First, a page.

Excerpt from The Ten Thousand Things by John Spurling, plus links to reviews, author biography & more

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The Ten Thousand Things

by John Spurling

The Ten Thousand Things by John Spurling X
The Ten Thousand Things by John Spurling
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  • First Published:
    Apr 2014, 400 pages
    Apr 2015, 368 pages

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Book Reviewed by:
Poornima Apte

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Under this Mongol Emperor—why not admit it?—we were governed efficiently and not, on the whole, cruelly. Our civilisation was damaged but not destroyed. It's true that things began to go wrong under Khublai's successors, but how many dynasties thrive for more than a hundred years?

* * *

Wang's thoughts were still on his grandfather when the next day dawned and the search for the ring was resumed. It was not found either in the place where the bowl of water had been emptied or anywhere along the unlucky firewood-gatherer's route, though the snow had melted. The sky was overcast and the atmosphere heavy. Wang returned to his studio and sat down in front of the unfinished drawing. When Deng came in to say that the gardener had been searching the bed of the stream and still not found the ring, he was dismissed with an angry gesture as if the matter was of no further interest. Really Wang was angry with himself, as his mother had once been, for caring so much about a mere object and for showing others that he cared. Making ink on the inkstone and reminding himself yet again of his naked finger, picking up a brush and recalling his grandfather's left hand on the paper thirty years before, he ruined his drawing with distracted strokes. He stood up and went to the window. It had begun to rain heavily and the irritation in the surface of the stream directly below, with the relentless beating on the roof above, matched and assuaged his own feelings. Often as a child he had stood like this watching downpours with mixed emotions of frustration and exhilaration in his grandfather's retreat in the Blue Bien Mountains. He remembered saying to his mother:

"They ought to be called 'Grey Rain Mountains'."

"Yes, but on a nice day they do look blue," she said.

"Not as blue as the sky," he said. "On a nice day they look black."

"They look blue from a distance," she said.

"But why 'Bien'?"

"Because a long time ago a man called Bien Ho found a wonderful piece of jade when he was walking in these mountains."

This explanation always troubled Wang. Surely the jade should have been called after the mountains (which must have already had a name even long ago), not after the man who found it? And didn't all mountains look blue from a distance?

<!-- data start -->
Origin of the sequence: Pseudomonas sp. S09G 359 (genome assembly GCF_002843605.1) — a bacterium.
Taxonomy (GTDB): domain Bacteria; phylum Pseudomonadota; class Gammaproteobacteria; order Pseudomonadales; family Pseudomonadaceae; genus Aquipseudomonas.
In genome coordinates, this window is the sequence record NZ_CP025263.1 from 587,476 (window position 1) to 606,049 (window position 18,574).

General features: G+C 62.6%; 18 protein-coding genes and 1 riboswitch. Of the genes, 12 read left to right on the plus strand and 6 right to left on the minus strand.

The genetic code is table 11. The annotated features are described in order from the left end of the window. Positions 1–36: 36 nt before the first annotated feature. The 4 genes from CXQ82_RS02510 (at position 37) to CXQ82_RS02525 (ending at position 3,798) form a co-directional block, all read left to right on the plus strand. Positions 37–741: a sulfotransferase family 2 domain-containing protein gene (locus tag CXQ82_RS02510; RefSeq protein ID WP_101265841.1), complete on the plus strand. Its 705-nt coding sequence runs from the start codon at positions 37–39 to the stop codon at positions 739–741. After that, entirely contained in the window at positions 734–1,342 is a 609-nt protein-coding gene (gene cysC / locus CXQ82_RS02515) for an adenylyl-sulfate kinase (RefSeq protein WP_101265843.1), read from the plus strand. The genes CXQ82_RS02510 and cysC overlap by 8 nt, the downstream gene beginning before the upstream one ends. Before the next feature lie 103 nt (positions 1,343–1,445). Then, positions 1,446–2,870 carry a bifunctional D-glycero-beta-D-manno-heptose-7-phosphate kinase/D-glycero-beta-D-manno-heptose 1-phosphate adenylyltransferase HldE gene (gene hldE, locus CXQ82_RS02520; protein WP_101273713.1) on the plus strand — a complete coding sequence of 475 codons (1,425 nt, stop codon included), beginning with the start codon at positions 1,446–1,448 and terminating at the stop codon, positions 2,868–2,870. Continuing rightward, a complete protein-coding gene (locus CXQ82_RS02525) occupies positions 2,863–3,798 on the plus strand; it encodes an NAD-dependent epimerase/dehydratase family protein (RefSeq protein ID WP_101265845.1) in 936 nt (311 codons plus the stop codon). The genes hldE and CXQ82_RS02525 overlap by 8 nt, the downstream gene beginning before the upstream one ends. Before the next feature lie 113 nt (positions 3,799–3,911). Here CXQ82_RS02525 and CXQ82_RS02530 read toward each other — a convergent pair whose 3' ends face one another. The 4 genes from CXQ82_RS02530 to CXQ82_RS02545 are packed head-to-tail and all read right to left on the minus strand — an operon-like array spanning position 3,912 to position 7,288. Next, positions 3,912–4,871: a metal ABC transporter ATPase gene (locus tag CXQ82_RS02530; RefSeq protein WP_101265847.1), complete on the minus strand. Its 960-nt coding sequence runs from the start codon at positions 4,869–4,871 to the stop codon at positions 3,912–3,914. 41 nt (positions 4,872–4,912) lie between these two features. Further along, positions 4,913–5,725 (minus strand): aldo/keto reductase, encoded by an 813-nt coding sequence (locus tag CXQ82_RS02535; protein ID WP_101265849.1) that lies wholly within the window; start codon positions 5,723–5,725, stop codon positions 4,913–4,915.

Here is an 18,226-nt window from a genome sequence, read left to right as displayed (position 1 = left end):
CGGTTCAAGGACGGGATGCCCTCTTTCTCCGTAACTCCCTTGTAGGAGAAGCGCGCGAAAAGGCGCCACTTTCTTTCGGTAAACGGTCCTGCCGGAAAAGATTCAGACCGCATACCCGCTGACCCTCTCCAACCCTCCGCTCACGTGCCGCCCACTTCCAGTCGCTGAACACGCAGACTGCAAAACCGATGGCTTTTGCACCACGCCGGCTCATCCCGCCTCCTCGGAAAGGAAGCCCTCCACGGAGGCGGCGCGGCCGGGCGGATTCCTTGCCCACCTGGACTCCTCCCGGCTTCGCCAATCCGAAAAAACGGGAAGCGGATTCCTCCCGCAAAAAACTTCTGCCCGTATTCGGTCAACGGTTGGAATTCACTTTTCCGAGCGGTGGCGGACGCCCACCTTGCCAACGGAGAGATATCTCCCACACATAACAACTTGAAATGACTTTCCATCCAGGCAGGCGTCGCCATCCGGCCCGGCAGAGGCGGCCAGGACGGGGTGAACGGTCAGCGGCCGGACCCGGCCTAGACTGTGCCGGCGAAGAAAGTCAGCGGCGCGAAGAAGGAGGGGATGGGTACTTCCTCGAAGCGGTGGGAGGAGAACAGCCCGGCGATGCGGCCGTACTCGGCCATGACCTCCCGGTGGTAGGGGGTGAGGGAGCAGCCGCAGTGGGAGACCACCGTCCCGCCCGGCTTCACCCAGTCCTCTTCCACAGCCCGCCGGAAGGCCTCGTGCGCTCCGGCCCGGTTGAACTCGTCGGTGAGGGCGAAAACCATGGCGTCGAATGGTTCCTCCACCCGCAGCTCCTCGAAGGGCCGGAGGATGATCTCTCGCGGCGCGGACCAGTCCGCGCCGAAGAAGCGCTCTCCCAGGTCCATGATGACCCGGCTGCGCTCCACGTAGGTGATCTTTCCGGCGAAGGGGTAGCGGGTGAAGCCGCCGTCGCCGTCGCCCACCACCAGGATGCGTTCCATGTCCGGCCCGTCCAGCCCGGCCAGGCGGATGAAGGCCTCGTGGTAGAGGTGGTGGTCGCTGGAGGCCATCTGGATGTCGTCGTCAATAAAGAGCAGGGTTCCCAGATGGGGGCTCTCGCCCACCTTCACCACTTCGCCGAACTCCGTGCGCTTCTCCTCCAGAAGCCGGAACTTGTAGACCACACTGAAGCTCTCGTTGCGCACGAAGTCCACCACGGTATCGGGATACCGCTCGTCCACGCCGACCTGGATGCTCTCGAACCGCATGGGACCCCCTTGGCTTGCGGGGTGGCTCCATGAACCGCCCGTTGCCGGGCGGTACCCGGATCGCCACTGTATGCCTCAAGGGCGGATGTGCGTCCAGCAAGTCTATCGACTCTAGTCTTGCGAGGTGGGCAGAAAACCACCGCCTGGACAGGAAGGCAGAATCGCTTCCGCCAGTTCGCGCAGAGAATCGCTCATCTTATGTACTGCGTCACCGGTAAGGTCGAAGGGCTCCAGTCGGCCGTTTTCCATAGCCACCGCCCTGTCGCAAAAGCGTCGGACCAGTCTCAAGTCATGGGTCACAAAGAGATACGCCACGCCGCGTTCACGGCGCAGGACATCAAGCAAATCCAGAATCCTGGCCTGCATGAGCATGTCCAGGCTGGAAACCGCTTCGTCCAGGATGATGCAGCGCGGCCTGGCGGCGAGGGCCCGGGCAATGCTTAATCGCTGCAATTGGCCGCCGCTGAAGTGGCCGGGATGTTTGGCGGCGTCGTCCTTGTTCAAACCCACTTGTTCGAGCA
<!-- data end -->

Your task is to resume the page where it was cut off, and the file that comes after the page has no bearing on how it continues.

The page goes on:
That country retreat in the Blue Bien Mountains was a far larger place than this, a walled complex of many buildings, higher up and more remote. But although the carriages that brought visitors had to wind about the hills and cross five bridges over the same rushing stream to get there, it was not at all solitary in those days. The whole family was centred on Wang's illustrious grandparents. His grandmother, widely admired then and still famous now for her paintings of bamboo, had been Lord Meng's student and was several years younger than him. Children, grandchildren, cousins, in-laws, as well as friends and pupils assembled round these two masters and vied for their instruction and approval. The retreat was as much an academy as a summer holiday resort.

Wang remembered one summer especially, when, barely fifteen, he had fallen in love with a cousin of the same age from his grandmother's side of the family. Peony's grandfather had been a Mongol officer, who took part in the Mongols' unsuccessful campaign against the Annamese in the tropical south and was killed by the unhealthy climate. Her family was poor and particularly grateful for the good food and wine, the comfortable rooms and beautiful garden of Lord Meng's retreat, which they seldom visited because they lived much further north. Peony attended drawing lessons like all the children, but she was not very serious about her own art. When she saw what Wang could do, she told him that she felt like a mule trying to keep pace with a horse. That pleased him, since in everything else that went with being young—energy, high spirits, adventurousness, aptitude at climbing, playing football—she, brought up in the Mongol fashion without having her feet bound, was the horse and he the mule.

Excerpted from The Ten Thousand Things by John Spurling. Copyright © 2014 by John Spurling. Excerpted by permission of Overlook. All rights reserved. No part of this excerpt may be reproduced or reprinted without permission in writing from the publisher.

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